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Camosun's program fills the energy void

Students departing for Race Rocks tidal turbine site

Students departing for Race Rocks tidal turbine site.

April 8, 2011

"BC is behind in renewable energy," says Alan Duncan, Chair of the Electronics and Computer Engineering Department at Camosun. However, Camosun's Electronics and Computer Engineering Technology - Renewable Energy program has graduates ready to correct this imbalance.

In 2008, Camosun revised the existing Electronics and Computer Engineering program to have a renewable energy focus and, last year, graduates received the first Renewable Energy diplomas.

"Our program is unique. Other programs create technicians who know how to install solar panels, but our graduates are technologists. They've learned about design and how to analyze the best renewable energy solutions," says Duncan. As new high-power on- and offshore wind installations appear, and as companies specialize in solar systems for homes, the need for trained technologists increases.

Building housing inverters and batteries for solar and tidal systems at Race Rocks

Building housing inverters and batteries for solar and tidal systems at Race Rocks.

Even before graduation, students apply technology they've learned to co-op work term placements. At locations such as the Department of National Defense, the Canadian Coast Guard, and Axys Technologies students work with solar panels, remote environmental monitoring systems on ocean buoys, and other environmental technologies.

Vancouver Island is fortunate to have favourable geographical characteristics for tidal turbines, on- and off-shore wind farms, as well as wave energy collectors. "One of the best places in Canada for wind-generating potential is Hecate Strait, located between Haida Gwaii and the BC coast," says Duncan.

The world has big energy problems and renewable energy alternatives seem ever more attractive, particularly in the aftermath of Japan's recent nuclear disasters. Between now and 2017, Canadian labour force requirements are expected to more than double in wind, solar photovoltaic and bioenergy industries, and triple in solar thermal industries. By 2017, approximately 60,000 workers will be needed in this sector Canada-wide.

Hands-on learning for practical solutions

A Vancouver company plans to build the same 3.6 MW turbines used at the Burbo Bank Offshore Wind Farm in Liverpool Bay, England, in northwestern BC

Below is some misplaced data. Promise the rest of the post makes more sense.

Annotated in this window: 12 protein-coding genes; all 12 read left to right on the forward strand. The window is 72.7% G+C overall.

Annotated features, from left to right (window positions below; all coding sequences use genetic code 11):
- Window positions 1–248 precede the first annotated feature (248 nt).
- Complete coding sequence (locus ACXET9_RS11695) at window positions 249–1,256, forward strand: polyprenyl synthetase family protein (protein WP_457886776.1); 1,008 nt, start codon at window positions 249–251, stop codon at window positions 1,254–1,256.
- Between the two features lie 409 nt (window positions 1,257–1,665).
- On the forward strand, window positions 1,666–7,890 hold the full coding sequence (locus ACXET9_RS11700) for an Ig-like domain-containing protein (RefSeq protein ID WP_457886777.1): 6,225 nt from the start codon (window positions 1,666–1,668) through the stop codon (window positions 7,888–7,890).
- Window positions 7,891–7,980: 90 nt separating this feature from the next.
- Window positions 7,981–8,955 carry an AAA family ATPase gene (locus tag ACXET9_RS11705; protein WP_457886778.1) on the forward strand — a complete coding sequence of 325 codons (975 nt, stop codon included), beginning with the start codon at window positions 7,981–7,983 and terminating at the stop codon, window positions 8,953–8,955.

A Vancouver company plans to build the same 3.6 MW turbines used at the Burbo Bank Offshore Wind Farm in Liverpool Bay, England, in northwestern BC.

"From the very beginning of the program, students get hands-on experience," says Joyce van de Vegte, instructor of the program. In the classroom they learn the theory behind the major renewable energy sources being tapped today; in the laboratory, they work with renewable energy systems such as solar panels circuits, hydrogen fuel cell cars, and small wind turbines.

"This program gave me a really solid theoretical knowledge base," says Mike Bohn, a December 2010 graduate, and already promoted to a lead position at Telecom in Chicago. "The analytical and technical skills I acquired enabled me to take on tasks I never would have thought I was capable of. It's the best job I've ever had."

In first year of the program, students are introduced to a wide range of renewable energy technologies, including solar photovoltaic, solar thermal, wind, geothermal, wave, hydroelectric, tidal and bioenergy. Storage options such as hydrogen fuel cells and batteries are also studied. In the spring of 2009, renewable energy students visited the integrated wave turbine and solar photovoltaic systems in operation at Race Rocks, off the coast of Victoria. In 2010, students visited the T'Souke Nation solar installation and the Jordan River hydroelectric dam.

Students in the second year of the program learn how to use power electronic devices to control renewable energy systems, how to create web applications that support environmental monitoring, and how to use sensors to make the best use of available solar or wind energy.

Duncan suggests more women need to find out about the program and student Erica Selzler agrees: "I am the sole graduating female in my class and I have no idea why. It is a clean industry and after the two year diploma you can apply to some decent paying jobs," says Selzler. "I was an administrative assistant and had mastered the art of the photocopier paper jam," but she has now applied these trouble-shooting skills to the Coast Guard's communication systems where she was employed for a work term, and hopes to return.

Interested in an education supporting renewable energies?

The diploma in Electronics and Computer Engineering Technology - Renewable Energy takes two and a half years to complete. Both co-op and non-co-op options are available, and bridging into the third year of Electrical Engineering or Computer Engineering at the University of Victoria is possible.

For those needing to upgrade before entering the program, there is also a six-month Electronics and Computer Engineering Access program, designed to upgrade knowledge of profession-related mathematics, physics and English.

Please contact Alan Duncan at or 250–370–4433 for more information.

Last updated: April 8, 2011 12:41 pm

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